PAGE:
Art Angels is much trickier though; its surrealist quirks might well wrinkle Swift’s nose; and yet its cadences and invigorating arrangements could also turn her eyes green. Which, against Grimes’ seemingly incongruous back catalogue, begs the question: is this the most unexpected march into genius in pop history? Sure, proponents of Grimes’ older work will disagree. But if like me you saw smoke and mirrors in her previous records, let’s be real here: how does a person who never wrote a memorable hook in her life suddenly pour forth with the sort of luxurious soul-pop erotica Mariah would kill for (case in point: “Easily”)? Where and how did she locate these melodies that seemed to elude her all decade? (Her addictive deliveries of “after all I just don’t like you” and “if you believe me… just – let – me – go” on “Flesh Without Blood” are just one example). There’s a chorus for the ages lurking in every corner of these songs. On Art Angels, Grimes is born again. This is the sound of a free soul, the kind millennials have spent the Obama age perfecting, shuffling off every lingering restriction and convention, and pushing hard against any that won’t crack.
Not that some personal sea change is Art Angels’ theme. Sure, it may strike some fans as strange that Grimes now sounds so chart-ready, but she knows as well as you do that Gaga and Nicki drew a dividing line between epochs for pop-as-compromise and pop-as-vehicle-for-the-uncompromising. Radioland jubilation may be expertly effected here, but it’s never conceded to; there’s still a lot of room for the bizarre in the belly of her irresistible beats. In a year when Justin Bieber, roughly two seconds out of his long-merited comeuppance, proved that a world-uniting genre still has nefarious uses, it’s high time for a willful weirdness infiltration. Now that critics have learned to love the conformist, or at least appreciate it, the next half of the 2010s is poised for some punk atavism, and it’d only be natural for the sonically unrestricted world of big-beat pop to provide the revolution its canvas.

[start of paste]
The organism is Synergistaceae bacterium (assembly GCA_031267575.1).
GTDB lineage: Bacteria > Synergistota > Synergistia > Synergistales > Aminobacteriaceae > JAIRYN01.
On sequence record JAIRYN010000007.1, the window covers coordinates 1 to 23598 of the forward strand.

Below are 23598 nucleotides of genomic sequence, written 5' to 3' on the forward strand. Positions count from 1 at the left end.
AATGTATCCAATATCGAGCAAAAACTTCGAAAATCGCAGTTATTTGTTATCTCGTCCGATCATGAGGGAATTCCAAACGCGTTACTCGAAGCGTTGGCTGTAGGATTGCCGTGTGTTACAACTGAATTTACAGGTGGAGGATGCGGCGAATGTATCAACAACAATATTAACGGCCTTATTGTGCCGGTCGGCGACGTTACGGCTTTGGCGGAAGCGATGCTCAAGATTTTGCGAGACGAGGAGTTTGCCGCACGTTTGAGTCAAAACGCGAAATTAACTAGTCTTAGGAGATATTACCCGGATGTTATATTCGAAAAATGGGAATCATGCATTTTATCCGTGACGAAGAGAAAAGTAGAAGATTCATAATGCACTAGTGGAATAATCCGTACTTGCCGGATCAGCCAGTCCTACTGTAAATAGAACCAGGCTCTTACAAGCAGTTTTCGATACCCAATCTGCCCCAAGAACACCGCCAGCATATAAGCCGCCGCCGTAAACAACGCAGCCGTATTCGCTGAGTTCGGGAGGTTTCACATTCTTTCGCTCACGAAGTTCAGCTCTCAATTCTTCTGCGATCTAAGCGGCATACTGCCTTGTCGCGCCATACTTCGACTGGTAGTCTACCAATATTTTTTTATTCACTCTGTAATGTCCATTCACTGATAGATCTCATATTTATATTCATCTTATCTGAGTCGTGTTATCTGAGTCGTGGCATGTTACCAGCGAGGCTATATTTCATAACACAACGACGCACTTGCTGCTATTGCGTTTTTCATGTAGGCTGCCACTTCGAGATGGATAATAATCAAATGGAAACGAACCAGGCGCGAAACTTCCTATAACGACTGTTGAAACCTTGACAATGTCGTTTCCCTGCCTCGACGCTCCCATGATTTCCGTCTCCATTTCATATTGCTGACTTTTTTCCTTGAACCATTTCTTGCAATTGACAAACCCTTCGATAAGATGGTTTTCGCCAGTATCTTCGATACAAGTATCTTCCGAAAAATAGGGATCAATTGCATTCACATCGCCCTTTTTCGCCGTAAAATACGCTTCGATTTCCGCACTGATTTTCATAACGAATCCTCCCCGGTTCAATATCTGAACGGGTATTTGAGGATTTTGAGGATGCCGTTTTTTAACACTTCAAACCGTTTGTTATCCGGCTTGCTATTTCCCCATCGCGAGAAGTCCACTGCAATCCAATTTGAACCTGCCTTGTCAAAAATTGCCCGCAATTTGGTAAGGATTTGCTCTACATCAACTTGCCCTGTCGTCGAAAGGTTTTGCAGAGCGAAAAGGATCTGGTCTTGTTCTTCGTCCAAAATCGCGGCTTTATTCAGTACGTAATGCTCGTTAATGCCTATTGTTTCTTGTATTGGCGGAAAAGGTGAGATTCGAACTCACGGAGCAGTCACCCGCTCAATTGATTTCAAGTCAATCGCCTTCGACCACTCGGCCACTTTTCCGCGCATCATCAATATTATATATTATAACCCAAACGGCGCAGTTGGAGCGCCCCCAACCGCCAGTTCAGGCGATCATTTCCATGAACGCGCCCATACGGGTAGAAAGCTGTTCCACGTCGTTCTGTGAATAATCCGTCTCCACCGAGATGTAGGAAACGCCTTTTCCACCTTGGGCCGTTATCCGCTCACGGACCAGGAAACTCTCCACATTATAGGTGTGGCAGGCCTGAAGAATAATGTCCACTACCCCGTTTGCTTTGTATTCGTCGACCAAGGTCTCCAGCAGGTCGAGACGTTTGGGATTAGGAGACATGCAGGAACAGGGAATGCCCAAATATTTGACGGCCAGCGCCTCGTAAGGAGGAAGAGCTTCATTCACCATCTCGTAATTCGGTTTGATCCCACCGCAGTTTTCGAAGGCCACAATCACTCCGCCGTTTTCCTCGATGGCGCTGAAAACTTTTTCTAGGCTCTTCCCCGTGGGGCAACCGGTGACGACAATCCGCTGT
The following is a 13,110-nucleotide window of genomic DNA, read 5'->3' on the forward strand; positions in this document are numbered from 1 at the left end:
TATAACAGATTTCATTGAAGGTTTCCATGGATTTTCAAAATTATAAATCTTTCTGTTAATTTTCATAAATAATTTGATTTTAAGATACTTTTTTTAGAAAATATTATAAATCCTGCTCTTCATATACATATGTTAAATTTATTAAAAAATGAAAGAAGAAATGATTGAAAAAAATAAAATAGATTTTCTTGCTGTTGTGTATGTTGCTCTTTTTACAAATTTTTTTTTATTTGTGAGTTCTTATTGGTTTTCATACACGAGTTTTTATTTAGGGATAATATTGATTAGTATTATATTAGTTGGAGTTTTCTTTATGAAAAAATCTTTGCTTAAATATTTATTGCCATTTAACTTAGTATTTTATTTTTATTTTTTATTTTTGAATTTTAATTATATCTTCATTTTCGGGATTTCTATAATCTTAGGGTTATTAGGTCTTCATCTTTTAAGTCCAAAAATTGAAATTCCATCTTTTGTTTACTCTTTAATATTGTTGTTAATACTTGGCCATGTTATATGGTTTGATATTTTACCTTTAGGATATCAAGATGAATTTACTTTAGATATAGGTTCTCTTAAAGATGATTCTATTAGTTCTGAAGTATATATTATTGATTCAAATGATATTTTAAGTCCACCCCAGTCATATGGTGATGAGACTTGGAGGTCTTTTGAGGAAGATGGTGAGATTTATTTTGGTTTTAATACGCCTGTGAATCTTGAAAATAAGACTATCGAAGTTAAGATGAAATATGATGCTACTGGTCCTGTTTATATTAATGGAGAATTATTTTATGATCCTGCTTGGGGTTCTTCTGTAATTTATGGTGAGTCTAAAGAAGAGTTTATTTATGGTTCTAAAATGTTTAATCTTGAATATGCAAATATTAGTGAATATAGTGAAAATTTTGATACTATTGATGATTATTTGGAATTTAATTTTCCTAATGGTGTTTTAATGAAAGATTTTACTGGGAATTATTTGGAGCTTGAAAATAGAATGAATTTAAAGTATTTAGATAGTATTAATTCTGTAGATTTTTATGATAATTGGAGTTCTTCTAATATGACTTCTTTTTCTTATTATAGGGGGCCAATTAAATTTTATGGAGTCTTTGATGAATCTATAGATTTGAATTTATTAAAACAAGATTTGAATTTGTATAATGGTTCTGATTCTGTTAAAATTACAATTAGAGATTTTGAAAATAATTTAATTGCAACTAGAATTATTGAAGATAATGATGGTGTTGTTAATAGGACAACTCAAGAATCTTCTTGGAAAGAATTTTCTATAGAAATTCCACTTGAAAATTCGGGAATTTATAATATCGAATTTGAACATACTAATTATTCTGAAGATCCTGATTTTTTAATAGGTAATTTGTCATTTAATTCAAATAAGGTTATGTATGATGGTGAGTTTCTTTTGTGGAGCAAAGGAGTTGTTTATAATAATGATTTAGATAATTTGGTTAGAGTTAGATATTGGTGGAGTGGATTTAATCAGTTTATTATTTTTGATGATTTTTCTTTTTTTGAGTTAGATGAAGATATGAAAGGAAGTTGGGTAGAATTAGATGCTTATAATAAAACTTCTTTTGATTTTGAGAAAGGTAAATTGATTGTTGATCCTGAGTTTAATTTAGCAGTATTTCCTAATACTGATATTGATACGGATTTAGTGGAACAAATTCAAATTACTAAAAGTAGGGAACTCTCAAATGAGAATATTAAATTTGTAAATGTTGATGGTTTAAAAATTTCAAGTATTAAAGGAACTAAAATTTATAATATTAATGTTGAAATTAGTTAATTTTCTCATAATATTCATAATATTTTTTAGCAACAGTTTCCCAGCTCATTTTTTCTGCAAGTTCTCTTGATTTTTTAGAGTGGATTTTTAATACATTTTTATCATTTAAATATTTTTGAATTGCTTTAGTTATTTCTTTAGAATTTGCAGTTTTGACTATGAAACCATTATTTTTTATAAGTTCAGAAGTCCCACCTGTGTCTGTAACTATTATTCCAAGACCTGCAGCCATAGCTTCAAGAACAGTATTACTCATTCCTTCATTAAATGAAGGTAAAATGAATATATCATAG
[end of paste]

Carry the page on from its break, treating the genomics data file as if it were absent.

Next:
And if Art Angels could be that revolution’s opening salvo, Grimes has keyed her self-actualization to a relevant issue: feminism—not as a polemical wedge, but as empowerment for an increasingly genderless and post-patriarchal age. Sure, many tracks probe specific relationship situations without attempting, or requiring, broader commentary. But when she really taps into something she leaves a scar: from her hip-to-your-tricks lyricism (“you only like me when you think I’m looking sad”) to girl-power anthem “Venus Fly” (which channels Beyonce’s “Run the World (Girls)” and ends up running circles around it), to the way she liberates a sound that you can tell she’s especially fond of — the ever-affected “anime girl” voice — from its usual exploitative trappings. On “Belly of the Beat”, she finds untapped emotion in the kind of high-pitched, expressly prefab timbre previously reserved for blatantly objectified, implicitly oppressed giant-eyed illustrations. A handful of critics have expressed dismay that she’s assumed this new guise, reflexively associating her J-pop and anime-culture nods with the usual prejudicial clichés without trying to hear how she’s subverting and overturning them.
This is most pronounced on Art Angels’ most exciting cut, “Kill v. Maim”. In an age where the tired habits of wicked bros are increasingly decried, and many an insidious predator can hide behind declarations of allegiance to the cause, Grimes dons male-face for four amazing minutes without bothering to lower the pitch, slaying an entire gender with a mic drop’s casual devastation. “I’m only a man, and I do what I can,” her paradigm dude repeatedly defends, only growing more menacing with repetition. Breaking from the character in what is Art Angels’ most wonderful moment, she reminds the whole globe-ruining male order “you gave up being good when you declared a state of WAAAAAAAR!” Frustrated contra-misogynists could make this their anthem.
You don’t have to hear any such subtextual heroics to enjoy Grimes’ latest album. Still, if your first reaction is perplexity or, old fan that you are, disenchantment, you may be more reactionary than think. Our increasingly mechanized future won’t bear witness to pop-industry overtake any more than unsynthesized sounds will go extinct. Nah — it’ll be teeming with Grimeses, grinning through conformist contradictions, ecstatically outwitting new technology into submission.